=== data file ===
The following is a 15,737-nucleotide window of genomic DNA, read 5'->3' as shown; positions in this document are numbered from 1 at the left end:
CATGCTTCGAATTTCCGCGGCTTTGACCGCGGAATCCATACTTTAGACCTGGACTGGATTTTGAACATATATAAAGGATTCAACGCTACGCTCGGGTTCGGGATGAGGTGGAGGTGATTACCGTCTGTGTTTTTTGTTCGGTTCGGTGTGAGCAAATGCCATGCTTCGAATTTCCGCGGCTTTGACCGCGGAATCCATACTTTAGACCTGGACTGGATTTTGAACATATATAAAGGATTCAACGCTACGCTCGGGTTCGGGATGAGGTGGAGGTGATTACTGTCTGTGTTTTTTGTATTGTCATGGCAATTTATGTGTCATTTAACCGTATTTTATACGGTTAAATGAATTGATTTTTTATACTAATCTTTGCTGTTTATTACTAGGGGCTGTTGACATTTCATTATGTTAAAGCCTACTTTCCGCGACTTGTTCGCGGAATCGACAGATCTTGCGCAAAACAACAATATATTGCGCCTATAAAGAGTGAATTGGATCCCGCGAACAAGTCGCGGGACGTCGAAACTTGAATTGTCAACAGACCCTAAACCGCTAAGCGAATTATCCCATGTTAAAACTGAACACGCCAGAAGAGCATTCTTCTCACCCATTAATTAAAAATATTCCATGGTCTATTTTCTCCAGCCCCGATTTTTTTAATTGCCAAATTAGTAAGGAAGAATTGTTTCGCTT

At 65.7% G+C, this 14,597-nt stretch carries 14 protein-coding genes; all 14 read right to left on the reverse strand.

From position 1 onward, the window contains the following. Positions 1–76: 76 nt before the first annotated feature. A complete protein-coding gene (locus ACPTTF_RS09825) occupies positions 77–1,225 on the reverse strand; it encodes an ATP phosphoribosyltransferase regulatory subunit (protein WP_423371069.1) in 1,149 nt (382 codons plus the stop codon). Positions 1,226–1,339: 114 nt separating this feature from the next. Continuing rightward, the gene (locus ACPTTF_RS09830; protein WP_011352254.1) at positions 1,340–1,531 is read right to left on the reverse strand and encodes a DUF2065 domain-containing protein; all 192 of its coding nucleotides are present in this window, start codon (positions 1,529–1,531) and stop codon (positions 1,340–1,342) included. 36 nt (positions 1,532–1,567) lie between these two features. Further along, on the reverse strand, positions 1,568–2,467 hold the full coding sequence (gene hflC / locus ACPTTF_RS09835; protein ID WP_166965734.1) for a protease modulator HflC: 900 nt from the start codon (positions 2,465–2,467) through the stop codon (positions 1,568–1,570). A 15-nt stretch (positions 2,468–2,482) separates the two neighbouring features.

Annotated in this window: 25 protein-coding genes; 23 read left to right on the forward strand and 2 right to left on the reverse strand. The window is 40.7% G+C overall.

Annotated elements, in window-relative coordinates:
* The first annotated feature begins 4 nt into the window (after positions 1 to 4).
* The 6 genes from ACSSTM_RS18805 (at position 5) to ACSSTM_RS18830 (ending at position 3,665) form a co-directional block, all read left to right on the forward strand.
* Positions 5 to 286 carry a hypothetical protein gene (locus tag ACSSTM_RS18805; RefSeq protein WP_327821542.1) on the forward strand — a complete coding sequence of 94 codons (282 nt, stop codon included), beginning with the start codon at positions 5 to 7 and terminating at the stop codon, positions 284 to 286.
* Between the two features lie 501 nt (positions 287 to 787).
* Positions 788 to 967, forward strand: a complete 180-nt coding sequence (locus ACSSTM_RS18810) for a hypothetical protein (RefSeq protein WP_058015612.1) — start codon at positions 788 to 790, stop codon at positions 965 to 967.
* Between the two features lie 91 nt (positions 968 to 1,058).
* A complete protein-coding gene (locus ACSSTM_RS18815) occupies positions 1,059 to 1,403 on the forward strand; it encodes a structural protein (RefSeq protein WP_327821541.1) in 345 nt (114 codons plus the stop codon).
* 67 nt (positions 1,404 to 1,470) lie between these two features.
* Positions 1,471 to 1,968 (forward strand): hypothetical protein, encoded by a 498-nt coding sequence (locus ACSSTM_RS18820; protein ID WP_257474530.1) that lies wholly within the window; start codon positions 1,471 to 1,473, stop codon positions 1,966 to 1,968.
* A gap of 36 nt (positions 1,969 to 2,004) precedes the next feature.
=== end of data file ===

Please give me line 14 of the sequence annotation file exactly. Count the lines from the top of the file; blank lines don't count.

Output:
* 67 nt (positions 1,404 to 1,470) lie between these two features.